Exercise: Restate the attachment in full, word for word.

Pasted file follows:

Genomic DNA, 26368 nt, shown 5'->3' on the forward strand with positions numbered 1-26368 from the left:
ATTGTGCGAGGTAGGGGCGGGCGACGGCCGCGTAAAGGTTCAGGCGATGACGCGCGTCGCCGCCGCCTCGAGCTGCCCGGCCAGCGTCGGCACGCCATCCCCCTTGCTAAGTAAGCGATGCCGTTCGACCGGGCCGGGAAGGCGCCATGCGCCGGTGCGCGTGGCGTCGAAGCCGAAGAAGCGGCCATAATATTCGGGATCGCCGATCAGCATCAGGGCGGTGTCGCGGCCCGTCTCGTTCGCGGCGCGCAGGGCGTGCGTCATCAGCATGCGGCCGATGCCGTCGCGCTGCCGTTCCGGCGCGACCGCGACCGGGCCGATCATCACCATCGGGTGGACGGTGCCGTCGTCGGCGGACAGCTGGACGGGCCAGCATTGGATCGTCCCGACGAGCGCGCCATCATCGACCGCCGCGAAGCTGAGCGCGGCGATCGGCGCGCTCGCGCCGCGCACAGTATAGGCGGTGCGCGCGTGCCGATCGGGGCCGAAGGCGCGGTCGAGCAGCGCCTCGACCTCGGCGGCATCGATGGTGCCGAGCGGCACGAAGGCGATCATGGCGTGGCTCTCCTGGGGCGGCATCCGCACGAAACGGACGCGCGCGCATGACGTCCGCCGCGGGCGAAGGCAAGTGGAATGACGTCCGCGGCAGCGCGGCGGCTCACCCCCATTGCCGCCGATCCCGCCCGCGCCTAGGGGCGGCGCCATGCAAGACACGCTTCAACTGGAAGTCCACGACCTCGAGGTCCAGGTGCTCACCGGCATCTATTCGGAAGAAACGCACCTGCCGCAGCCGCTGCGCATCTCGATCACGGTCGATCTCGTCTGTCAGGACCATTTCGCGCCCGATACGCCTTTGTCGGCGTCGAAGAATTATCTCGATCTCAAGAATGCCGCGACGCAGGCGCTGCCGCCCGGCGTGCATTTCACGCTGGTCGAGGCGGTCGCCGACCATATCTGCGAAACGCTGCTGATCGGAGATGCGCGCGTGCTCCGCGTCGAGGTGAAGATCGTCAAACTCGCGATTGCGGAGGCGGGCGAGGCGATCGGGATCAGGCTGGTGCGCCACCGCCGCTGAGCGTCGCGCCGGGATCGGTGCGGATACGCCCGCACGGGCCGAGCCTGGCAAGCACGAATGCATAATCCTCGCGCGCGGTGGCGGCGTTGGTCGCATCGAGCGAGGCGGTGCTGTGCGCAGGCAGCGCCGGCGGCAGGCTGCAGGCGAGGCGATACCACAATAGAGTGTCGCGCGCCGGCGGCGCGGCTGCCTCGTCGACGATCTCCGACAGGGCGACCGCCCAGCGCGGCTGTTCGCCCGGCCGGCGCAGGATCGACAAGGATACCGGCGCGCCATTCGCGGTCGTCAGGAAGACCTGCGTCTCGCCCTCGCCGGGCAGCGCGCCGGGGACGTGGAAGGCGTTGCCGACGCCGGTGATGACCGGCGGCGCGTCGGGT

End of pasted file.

Genomic DNA, 26368 nt, shown 5'->3' on the forward strand with positions numbered 1-26368 from the left:
ATTGTGCGAGGTAGGGGCGGGCGACGGCCGCGTAAAGGTTCAGGCGATGACGCGCGTCGCCGCCGCCTCGAGCTGCCCGGCCAGCGTCGGCACGCCATCCCCCTTGCTAAGTAAGCGATGCCGTTCGACCGGGCCGGGAAGGCGCCATGCGCCGGTGCGCGTGGCGTCGAAGCCGAAGAAGCGGCCATAATATTCGGGATCGCCGATCAGCATCAGGGCGGTGTCGCGGCCCGTCTCGTTCGCGGCGCGCAGGGCGTGCGTCATCAGCATGCGGCCGATGCCGTCGCGCTGCCGTTCCGGCGCGACCGCGACCGGGCCGATCATCACCATCGGGTGGACGGTGCCGTCGTCGGCGGACAGCTGGACGGGCCAGCATTGGATCGTCCCGACGAGCGCGCCATCATCGACCGCCGCGAAGCTGAGCGCGGCGATCGGCGCGCTCGCGCCGCGCACAGTATAGGCGGTGCGCGCGTGCCGATCGGGGCCGAAGGCGCGGTCGAGCAGCGCCTCGACCTCGGCGGCATCGATGGTGCCGAGCGGCACGAAGGCGATCATGGCGTGGCTCTCCTGGGGCGGCATCCGCACGAAACGGACGCGCGCGCATGACGTCCGCCGCGGGCGAAGGCAAGTGGAATGACGTCCGCGGCAGCGCGGCGGCTCACCCCCATTGCCGCCGATCCCGCCCGCGCCTAGGGGCGGCGCCATGCAAGACACGCTTCAACTGGAAGTCCACGACCTCGAGGTCCAGGTGCTCACCGGCATCTATTCGGAAGAAACGCACCTGCCGCAGCCGCTGCGCATCTCGATCACGGTCGATCTCGTCTGTCAGGACCATTTCGCGCCCGATACGCCTTTGTCGGCGTCGAAGAATTATCTCGATCTCAAGAATGCCGCGACGCAGGCGCTGCCGCCCGGCGTGCATTTCACGCTGGTCGAGGCGGTCGCCGACCATATCTGCGAAACGCTGCTGATCGGAGATGCGCGCGTGCTCCGCGTCGAGGTGAAGATCGTCAAACTCGCGATTGCGGAGGCGGGCGAGGCGATCGGGATCAGGCTGGTGCGCCACCGCCGCTGAGCGTCGCGCCGGGATCGGTGCGGATACGCCCGCACGGGCCGAGCCTGGCAAGCACGAATGCATAATCCTCGCGCGCGGTGGCGGCGTTGGTCGCATCGAGCGAGGCGGTGCTGTGCGCAGGCAGCGCCGGCGGCAGGCTGCAGGCGAGGCGATACCACAATAGAGTGTCGCGCGCCGGCGGCGCGGCTGCCTCGTCGACGATCTCCGACAGGGCGACCGCCCAGCGCGGCTGTTCGCCCGGCCGGCGCAGGATCGACAAGGATACCGGCGCGCCATTCGCGGTCGTCAGGAAGACCTGCGTCTCGCCCTCGCCGGGCAGCGCGCCGGGGACGTGGAAGGCGTTGCCGACGCCGGTGATGACCGGCGGCGCGTCGGGT